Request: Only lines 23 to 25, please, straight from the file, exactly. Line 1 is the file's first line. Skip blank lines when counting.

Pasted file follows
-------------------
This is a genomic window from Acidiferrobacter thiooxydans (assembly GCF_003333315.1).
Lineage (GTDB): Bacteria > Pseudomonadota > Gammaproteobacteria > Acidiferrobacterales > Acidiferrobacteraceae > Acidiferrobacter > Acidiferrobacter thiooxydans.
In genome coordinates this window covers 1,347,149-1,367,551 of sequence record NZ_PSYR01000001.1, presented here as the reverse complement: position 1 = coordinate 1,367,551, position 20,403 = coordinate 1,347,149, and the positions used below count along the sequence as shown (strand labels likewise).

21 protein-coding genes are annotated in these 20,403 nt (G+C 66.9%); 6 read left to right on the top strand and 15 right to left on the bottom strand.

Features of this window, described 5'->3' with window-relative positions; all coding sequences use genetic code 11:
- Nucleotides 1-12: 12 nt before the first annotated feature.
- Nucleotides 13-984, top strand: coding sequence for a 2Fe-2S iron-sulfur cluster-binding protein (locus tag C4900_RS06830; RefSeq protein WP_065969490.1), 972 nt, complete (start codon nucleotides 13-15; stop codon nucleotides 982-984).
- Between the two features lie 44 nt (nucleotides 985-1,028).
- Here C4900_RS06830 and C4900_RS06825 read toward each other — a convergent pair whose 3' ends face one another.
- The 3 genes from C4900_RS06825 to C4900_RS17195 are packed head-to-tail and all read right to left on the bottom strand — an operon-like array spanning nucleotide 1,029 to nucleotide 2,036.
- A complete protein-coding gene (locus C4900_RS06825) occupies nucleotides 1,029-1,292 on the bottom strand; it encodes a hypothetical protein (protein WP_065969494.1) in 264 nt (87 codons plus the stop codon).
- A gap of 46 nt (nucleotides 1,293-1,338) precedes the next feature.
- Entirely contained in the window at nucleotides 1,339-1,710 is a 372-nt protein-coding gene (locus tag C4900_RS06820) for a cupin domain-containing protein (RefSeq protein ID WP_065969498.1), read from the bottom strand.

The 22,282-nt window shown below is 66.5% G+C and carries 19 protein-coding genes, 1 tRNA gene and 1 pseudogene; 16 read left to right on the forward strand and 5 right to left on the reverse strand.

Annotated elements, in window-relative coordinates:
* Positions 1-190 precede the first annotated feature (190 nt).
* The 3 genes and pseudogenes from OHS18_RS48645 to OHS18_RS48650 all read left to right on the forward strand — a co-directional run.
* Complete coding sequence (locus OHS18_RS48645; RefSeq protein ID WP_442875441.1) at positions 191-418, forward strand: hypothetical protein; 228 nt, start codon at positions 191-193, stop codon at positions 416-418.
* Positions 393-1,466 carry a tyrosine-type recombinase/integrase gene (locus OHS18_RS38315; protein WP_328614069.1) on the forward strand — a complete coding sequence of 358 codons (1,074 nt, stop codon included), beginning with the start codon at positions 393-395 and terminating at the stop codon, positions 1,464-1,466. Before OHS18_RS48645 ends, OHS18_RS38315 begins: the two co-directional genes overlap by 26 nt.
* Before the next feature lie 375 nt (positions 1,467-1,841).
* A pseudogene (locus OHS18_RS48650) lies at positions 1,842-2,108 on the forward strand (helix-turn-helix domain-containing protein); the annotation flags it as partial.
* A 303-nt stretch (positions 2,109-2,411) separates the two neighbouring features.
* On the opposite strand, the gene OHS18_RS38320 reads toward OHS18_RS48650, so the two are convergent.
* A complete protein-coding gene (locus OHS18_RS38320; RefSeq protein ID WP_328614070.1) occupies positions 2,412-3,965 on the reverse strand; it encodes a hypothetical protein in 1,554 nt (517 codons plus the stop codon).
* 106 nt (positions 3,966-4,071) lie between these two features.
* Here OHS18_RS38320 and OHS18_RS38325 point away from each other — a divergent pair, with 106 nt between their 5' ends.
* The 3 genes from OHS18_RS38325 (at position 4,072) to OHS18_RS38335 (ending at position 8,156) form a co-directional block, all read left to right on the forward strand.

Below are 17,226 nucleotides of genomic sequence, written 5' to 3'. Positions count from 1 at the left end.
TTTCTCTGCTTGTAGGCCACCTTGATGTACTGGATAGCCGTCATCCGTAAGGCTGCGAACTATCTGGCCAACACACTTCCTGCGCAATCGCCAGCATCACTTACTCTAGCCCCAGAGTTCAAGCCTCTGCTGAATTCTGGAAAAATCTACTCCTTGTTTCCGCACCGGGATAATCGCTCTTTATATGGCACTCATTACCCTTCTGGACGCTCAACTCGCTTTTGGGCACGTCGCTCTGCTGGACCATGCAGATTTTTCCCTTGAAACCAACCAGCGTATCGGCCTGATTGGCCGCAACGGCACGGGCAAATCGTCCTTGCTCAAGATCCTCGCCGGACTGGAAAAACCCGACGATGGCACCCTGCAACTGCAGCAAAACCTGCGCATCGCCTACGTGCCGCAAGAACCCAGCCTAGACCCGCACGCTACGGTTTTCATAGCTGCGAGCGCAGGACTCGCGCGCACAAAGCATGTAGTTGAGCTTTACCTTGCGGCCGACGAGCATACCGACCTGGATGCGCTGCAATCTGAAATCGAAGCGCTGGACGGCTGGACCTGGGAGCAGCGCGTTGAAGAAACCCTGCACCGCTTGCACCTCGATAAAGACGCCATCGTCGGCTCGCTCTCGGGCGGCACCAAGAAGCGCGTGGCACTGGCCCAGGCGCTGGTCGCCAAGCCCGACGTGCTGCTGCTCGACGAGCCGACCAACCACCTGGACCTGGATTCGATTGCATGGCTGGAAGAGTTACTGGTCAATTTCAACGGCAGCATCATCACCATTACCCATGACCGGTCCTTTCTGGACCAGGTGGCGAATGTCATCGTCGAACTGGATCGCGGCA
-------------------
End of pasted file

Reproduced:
* On the opposite strand, the gene OHS18_RS38320 reads toward OHS18_RS48650, so the two are convergent.
* A complete protein-coding gene (locus OHS18_RS38320; RefSeq protein ID WP_328614070.1) occupies positions 2,412-3,965 on the reverse strand; it encodes a hypothetical protein in 1,554 nt (517 codons plus the stop codon).
* 106 nt (positions 3,966-4,071) lie between these two features.